?&gt;
</pre>
                This approach requires the guard to be set when including
                the group test file, but this is still less hassle than
                lots of separate runner files.
                You include the same guard on the top level tests to make sure
                that <span class="new_code">run()</span> will run once only
                from the top level script that has been invoked.
<pre>
&lt;?php<strong>
    define('RUNNER', true);</strong>
    require_once('file_test_suite.php');

    $test = &amp;new BigTestSuite('Big group');
    $test-&gt;addTestCase(new FileTestSuite());
    $test-&gt;addTestCase(...);
    $test-&gt;run(new HtmlReporter());
?&gt;
</pre>
                As with the normal test cases, a <span class="new_code">TestSuite</span> can
                be loaded with the <span class="new_code">TestSuite::addTestFile()</span> method.
<pre>
&lt;?php
    define('RUNNER', true);

    $test = &amp;new BigTestSuite('Big group');<strong>
    $test-&gt;addTestFile('file_test_suite.php');
    $test-&gt;addTestFile(...);</strong>
    $test-&gt;run(new HtmlReporter());
?&gt;
</pre>
            </p>
        
        <p><a class="target" name="legacy"><h2>Integrating legacy test cases</h2></a></p>
            <p>
                If you already have unit tests for your code or are extending external
                classes that have tests, it is unlikely that all of the test cases
                are in SimpleTest format.
                Fortunately it is possible to incorporate test cases from other
                unit testers directly into SimpleTest group tests.
            </p>
            <p>
                Say we have the following
                <a href="http://sourceforge.net/projects/phpunit">PhpUnit</a>
                test case in the file <em>config_test.php</em>...
<pre>
<strong>class ConfigFileTest extends TestCase {
    function ConfigFileTest() {
        $this-&gt;TestCase('Config file test');
    }
    
    function testContents() {
        $config = new ConfigFile('test.conf');
        $this-&gt;assertRegexp('/me/', $config-&gt;getValue('username'));
    }
}</strong>
</pre>
                The group test can recognise this as long as we include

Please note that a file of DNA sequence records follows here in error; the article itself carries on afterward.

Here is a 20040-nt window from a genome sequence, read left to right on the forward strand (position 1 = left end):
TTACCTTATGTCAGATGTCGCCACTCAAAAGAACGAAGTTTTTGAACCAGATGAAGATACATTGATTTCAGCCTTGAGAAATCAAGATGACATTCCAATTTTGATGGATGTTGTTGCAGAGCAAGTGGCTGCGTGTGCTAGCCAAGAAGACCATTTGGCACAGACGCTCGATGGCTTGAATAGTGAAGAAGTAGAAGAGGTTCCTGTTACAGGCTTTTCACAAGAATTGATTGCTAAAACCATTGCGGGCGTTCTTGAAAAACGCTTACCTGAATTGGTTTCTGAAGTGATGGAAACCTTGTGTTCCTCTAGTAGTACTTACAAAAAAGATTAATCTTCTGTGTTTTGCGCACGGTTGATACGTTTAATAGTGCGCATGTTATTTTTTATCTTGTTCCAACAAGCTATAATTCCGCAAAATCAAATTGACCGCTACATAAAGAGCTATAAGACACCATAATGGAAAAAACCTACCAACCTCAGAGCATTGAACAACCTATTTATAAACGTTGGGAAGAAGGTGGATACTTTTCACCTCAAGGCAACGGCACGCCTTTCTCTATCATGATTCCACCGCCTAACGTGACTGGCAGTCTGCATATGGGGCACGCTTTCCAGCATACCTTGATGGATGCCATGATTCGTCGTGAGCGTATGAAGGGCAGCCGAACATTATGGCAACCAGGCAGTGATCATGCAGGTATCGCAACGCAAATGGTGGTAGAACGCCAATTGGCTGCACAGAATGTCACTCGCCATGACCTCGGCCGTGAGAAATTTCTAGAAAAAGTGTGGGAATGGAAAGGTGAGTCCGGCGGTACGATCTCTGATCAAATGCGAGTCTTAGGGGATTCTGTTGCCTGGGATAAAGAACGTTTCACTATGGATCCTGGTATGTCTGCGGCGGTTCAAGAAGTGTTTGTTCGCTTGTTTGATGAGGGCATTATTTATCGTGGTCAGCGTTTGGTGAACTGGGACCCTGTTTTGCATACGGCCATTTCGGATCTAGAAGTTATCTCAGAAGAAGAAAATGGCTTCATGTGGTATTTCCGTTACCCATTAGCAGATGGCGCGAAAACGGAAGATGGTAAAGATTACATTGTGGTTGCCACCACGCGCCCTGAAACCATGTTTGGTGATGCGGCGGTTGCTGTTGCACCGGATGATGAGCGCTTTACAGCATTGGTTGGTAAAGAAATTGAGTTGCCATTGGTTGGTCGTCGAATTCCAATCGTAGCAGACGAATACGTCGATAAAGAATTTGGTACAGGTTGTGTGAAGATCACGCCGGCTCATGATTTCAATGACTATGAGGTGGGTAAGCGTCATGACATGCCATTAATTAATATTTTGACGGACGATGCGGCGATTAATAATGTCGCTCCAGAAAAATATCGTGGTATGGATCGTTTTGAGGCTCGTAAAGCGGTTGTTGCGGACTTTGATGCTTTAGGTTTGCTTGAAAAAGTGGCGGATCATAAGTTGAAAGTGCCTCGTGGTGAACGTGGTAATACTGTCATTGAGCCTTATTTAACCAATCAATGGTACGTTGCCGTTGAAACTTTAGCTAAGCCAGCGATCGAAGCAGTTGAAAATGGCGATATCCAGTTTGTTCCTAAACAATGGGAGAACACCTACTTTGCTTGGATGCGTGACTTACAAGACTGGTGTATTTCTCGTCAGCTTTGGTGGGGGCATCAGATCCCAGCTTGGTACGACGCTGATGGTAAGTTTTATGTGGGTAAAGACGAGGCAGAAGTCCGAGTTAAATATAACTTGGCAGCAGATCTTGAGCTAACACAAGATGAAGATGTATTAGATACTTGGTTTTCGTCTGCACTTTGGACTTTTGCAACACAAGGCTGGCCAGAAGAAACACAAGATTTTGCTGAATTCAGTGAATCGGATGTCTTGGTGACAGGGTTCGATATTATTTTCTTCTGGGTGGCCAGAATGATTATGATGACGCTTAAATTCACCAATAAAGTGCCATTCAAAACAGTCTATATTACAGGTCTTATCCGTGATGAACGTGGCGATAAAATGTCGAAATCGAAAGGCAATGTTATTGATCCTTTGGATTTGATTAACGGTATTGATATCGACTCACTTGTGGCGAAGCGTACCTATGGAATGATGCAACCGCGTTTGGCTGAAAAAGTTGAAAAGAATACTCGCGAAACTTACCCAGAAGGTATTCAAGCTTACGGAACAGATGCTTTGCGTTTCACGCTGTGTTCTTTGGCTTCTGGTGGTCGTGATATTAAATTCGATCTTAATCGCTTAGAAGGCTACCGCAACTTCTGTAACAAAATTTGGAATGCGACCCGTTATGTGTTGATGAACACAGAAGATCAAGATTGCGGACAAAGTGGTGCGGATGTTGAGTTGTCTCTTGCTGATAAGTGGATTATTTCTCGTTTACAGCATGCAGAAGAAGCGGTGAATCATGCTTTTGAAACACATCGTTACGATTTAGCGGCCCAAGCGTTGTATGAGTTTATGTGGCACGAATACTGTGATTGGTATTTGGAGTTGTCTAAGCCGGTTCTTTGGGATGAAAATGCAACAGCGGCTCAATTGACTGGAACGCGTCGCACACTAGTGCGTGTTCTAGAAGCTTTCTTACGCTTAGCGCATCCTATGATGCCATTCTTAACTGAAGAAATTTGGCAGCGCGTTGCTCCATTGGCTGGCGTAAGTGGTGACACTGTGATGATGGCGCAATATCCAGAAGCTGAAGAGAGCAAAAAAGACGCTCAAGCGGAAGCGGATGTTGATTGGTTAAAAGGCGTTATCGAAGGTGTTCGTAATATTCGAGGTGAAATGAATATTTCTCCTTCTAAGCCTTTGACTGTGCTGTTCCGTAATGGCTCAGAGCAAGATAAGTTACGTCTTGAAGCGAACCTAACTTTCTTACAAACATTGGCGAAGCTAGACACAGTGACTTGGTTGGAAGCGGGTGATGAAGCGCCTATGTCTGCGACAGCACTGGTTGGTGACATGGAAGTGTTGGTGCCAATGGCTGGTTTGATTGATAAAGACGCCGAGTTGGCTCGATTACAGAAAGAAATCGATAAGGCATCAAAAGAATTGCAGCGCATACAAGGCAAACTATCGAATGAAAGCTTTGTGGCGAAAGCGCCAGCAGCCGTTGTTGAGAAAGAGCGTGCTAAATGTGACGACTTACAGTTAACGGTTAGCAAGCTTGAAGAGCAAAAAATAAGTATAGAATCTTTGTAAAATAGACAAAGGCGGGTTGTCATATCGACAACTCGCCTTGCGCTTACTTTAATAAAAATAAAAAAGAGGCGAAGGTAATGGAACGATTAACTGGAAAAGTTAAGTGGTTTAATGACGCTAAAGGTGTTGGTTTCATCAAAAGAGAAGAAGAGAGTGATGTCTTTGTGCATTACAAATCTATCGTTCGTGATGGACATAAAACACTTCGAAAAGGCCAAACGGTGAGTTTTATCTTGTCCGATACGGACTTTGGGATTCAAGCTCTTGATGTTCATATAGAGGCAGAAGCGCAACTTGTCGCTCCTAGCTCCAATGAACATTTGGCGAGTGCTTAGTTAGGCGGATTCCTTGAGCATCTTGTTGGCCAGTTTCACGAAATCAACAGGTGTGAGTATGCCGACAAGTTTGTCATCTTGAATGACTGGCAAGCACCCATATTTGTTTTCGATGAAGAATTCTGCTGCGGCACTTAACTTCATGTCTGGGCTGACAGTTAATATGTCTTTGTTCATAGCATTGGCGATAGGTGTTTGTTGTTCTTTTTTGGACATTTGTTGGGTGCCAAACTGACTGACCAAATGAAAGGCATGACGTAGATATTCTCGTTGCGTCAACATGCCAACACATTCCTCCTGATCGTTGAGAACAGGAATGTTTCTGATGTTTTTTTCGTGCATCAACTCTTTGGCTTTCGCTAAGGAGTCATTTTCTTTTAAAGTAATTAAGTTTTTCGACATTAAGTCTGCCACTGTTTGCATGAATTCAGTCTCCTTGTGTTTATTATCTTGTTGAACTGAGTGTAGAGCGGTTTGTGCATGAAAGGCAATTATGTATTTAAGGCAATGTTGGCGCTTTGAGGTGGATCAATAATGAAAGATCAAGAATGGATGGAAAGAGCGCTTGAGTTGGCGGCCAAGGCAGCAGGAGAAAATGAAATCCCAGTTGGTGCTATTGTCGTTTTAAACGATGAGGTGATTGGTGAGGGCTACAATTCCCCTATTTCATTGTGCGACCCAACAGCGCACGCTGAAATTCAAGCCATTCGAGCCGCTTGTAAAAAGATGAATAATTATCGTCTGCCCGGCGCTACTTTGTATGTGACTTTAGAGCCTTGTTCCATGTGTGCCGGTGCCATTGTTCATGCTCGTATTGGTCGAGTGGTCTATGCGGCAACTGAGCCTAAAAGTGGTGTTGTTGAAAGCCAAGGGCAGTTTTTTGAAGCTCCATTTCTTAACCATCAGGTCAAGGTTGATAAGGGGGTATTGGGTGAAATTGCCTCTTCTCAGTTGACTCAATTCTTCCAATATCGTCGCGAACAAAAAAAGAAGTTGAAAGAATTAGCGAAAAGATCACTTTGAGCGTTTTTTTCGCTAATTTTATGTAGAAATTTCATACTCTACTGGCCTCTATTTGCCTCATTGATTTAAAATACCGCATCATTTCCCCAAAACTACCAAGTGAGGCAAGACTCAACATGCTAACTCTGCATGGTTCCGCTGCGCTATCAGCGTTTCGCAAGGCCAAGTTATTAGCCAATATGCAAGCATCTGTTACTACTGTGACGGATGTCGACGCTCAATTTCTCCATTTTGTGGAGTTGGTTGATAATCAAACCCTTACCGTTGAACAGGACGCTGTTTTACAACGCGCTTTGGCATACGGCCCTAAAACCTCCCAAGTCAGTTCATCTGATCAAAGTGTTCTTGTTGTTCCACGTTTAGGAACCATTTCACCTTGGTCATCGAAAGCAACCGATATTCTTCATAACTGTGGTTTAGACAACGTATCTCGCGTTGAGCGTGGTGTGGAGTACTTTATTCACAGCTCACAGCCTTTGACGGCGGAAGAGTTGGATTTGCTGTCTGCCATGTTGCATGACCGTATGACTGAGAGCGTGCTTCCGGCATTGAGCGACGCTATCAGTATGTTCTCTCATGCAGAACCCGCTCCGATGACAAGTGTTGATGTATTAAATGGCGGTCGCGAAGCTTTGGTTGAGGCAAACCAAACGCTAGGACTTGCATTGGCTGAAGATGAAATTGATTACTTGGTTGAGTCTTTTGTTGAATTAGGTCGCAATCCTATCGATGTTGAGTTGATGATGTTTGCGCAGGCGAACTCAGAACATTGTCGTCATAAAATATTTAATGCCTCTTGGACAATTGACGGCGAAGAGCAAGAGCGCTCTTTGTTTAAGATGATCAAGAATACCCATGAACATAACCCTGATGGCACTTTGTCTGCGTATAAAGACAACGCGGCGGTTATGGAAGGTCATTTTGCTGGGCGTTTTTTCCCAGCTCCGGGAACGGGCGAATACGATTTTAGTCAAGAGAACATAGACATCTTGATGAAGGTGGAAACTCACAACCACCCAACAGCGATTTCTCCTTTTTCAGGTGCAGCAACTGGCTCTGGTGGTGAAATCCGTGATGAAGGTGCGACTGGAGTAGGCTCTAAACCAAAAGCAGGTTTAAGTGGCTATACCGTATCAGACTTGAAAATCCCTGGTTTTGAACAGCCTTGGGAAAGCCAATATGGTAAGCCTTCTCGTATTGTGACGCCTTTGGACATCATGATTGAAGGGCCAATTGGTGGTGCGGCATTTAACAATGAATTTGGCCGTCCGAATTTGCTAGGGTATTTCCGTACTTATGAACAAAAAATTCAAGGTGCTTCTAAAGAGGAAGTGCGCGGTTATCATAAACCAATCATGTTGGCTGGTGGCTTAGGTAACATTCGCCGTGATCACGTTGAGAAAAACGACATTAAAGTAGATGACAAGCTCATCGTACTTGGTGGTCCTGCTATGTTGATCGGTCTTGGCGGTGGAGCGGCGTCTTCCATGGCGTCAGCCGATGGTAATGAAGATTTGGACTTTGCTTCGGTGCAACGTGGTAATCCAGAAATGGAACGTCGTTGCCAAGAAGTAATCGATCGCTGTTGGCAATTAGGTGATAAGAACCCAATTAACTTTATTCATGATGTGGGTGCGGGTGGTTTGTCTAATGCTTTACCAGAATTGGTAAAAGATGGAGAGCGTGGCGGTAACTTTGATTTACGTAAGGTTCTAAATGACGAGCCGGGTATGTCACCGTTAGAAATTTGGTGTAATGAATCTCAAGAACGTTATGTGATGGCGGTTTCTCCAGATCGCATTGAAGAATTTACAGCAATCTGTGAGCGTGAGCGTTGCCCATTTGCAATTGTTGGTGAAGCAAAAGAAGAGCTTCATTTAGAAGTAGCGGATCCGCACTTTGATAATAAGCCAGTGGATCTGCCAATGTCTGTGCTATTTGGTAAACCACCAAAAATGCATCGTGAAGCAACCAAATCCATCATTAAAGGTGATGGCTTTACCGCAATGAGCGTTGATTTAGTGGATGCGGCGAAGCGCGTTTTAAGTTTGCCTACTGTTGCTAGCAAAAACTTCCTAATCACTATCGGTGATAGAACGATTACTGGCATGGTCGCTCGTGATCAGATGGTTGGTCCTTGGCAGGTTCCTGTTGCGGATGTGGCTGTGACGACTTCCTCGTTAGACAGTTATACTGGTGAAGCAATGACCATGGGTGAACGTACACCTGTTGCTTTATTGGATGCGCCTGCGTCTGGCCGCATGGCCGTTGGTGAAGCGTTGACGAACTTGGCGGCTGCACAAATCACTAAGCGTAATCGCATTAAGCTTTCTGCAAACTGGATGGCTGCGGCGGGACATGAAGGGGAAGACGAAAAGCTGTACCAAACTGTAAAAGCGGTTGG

the appropriate adapter class before we add the test
                file...
<pre>
&lt;?php
    require_once('simpletest/unit_tester.php');
    require_once('simpletest/reporter.php');<strong>
    require_once('simpletest/adapters/phpunit_test_case.php');</strong>

    $test = &amp;new TestSuite('All file tests');<strong>
    $test-&gt;addTestFile('config_test.php');</strong>
    $test-&gt;run(new HtmlReporter());
?&gt;
</pre>
                There are only two adapters, the other is for the
                <a href="http://pear.php.net/manual/en/package.php.phpunit.php">PEAR</a>
                1.0 unit tester...
<pre>
&lt;?php
    require_once('simpletest/unit_tester.php');
    require_once('simpletest/reporter.php');<strong>
    require_once('simpletest/adapters/pear_test_case.php');</strong>

    $test = &amp;new TestSuite('All file tests');<strong>
    $test-&gt;addTestFile('some_pear_test_cases.php');</strong>
    $test-&gt;run(new HtmlReporter());
?&gt;
</pre>
                The PEAR test cases can be freely mixed with SimpleTest
                ones even in the same test file,
                but you cannot use SimpleTest assertions in the legacy
                test case versions.
                This is done as a check that you are not accidently making
                your test cases completely dependent on SimpleTest.
                You may want to do a PEAR release of your library for example,
                which would mean shipping it with valid PEAR::PhpUnit test
                cases.
            </p>
        
    </div>
        References and related information...
        <ul>
<li>
            SimpleTest project page on <a href="http://sourceforge.net/projects/simpletest/">SourceForge</a>.
        </li>
<li>
            SimpleTest download page on <a href="http://www.lastcraft.com/simple_test.php">LastCraft</a>.
        </li>
</ul>